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VisionDC at the Arena Stage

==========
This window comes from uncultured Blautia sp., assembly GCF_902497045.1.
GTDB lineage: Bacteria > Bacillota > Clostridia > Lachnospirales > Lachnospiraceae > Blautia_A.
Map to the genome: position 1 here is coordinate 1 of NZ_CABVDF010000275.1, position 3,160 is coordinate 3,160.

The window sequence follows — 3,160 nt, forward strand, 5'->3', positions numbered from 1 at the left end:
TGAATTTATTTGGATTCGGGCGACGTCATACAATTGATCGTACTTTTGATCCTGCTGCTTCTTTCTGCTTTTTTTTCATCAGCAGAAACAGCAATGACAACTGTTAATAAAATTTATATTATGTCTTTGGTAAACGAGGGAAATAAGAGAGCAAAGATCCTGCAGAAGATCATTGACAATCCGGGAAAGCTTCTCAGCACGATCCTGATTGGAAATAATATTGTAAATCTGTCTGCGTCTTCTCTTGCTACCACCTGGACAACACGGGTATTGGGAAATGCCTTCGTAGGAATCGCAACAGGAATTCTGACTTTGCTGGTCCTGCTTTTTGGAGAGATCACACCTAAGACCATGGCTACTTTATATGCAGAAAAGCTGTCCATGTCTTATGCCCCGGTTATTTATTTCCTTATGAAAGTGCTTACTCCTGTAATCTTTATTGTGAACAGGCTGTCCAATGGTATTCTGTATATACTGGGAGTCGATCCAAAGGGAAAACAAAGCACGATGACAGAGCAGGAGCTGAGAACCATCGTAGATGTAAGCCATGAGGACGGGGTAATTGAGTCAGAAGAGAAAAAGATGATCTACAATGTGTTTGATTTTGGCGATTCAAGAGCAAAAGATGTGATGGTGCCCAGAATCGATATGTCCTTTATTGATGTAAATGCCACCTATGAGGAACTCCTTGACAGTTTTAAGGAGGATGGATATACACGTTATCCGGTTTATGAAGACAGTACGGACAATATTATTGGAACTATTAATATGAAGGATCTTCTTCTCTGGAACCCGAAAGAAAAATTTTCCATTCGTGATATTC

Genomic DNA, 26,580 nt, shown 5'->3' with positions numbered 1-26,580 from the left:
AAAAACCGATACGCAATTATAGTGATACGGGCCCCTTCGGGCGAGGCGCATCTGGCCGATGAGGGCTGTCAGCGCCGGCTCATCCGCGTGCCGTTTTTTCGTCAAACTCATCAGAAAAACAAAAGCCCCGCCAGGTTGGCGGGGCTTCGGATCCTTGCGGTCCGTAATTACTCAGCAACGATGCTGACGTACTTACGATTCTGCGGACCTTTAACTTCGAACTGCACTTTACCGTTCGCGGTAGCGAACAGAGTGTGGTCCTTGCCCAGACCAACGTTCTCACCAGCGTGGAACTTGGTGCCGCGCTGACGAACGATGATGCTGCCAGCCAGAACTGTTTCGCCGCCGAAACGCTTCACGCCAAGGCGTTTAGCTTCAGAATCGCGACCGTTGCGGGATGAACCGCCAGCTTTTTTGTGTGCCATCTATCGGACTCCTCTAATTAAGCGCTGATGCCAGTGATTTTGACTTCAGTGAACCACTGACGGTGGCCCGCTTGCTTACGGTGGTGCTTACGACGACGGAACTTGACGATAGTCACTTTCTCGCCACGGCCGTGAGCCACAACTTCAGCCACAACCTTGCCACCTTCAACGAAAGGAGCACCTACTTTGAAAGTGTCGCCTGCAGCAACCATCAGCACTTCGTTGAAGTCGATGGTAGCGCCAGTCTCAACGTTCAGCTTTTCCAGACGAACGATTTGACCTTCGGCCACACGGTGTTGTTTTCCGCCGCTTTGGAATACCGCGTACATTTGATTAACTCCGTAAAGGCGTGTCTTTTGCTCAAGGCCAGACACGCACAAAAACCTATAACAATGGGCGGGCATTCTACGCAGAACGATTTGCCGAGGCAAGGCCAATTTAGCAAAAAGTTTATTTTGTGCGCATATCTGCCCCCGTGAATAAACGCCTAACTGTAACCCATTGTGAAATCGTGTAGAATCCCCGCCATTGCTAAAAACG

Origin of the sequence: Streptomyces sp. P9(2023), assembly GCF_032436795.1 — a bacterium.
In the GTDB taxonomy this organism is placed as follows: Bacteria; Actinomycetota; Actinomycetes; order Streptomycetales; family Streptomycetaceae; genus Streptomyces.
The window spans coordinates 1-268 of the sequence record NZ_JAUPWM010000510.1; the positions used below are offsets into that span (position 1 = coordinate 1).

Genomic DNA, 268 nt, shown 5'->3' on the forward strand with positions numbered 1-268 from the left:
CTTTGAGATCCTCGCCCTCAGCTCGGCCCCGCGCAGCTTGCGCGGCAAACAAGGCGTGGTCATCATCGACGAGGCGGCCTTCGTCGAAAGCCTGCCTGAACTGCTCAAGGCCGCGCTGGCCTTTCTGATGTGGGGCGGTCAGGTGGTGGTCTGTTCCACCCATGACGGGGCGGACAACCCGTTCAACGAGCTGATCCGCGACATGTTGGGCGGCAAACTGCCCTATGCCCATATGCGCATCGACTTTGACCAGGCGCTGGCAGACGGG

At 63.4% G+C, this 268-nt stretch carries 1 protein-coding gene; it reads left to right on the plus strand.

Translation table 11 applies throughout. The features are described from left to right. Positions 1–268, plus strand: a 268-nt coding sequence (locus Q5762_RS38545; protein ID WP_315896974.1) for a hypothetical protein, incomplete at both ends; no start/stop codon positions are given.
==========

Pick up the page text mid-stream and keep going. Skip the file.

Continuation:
As a socially-engaged DC artist, Monica Jahan Bose was asked to create an installation for the VisionDC Arts & Innovation Summit, a convergence of DC art makers to discuss the state of the arts in DC today. Installations are always a somewhat harrowing adventure, but when we found out we could only install Monica's saris on the morning of the event, we had to brace ourselves to arrive at the Arena Stage by 5:30 a.m.! Monica got there first, and had the kind assistance of another Monica (who worked for Vision DC). I arrived just before 6 a.m. (a saving grace email came to me from Monica, "It's ok if you come closer to 6 am. Someone is supposed to help me unload and then I will park the car."). I got nice and grumbly at the outset of installation (my coffee hadn't kicked in...?!), but, then, another amazing volunteer, Aileen, swooped in, and helped Monica and me interpret each other through the surprisingly sound-proof glass banisters separating us! Aileen and I would take turns popping up to get our heads higher than the glass partitions so we could hear Monica's instructions, and share how the work was progressing. Amazingly, we managed to install all of the saris before the event's official start time of 8:30 a.m. Monica had set up a looping video of women in Katakhali, Bangladesh, working on sari-making, as well as  a table with a sari, ready for new climate-friendly pledges. As people trickled in, grabbing their complimentary coffee and donuts, they'd stop by our table and make a pledge. We had some good ones: "WALK WALK!" "Build my tiny house" "Actually install the rain barrels." As the day progressed, more and more people stopped by to discuss climate change, Katakali and, changing their habits to create a more sustainable lifestyle.   Monica was able to join some very interesting talks and brainstorming sessions, generating new ideas on how to make the DC arts scene more robust and inclusive.  At the end of the day, more people had learned about our projects and had taken a precious moment to consider how they can positively impact and reverse climate change. -Juliet Hutchings, Intern  



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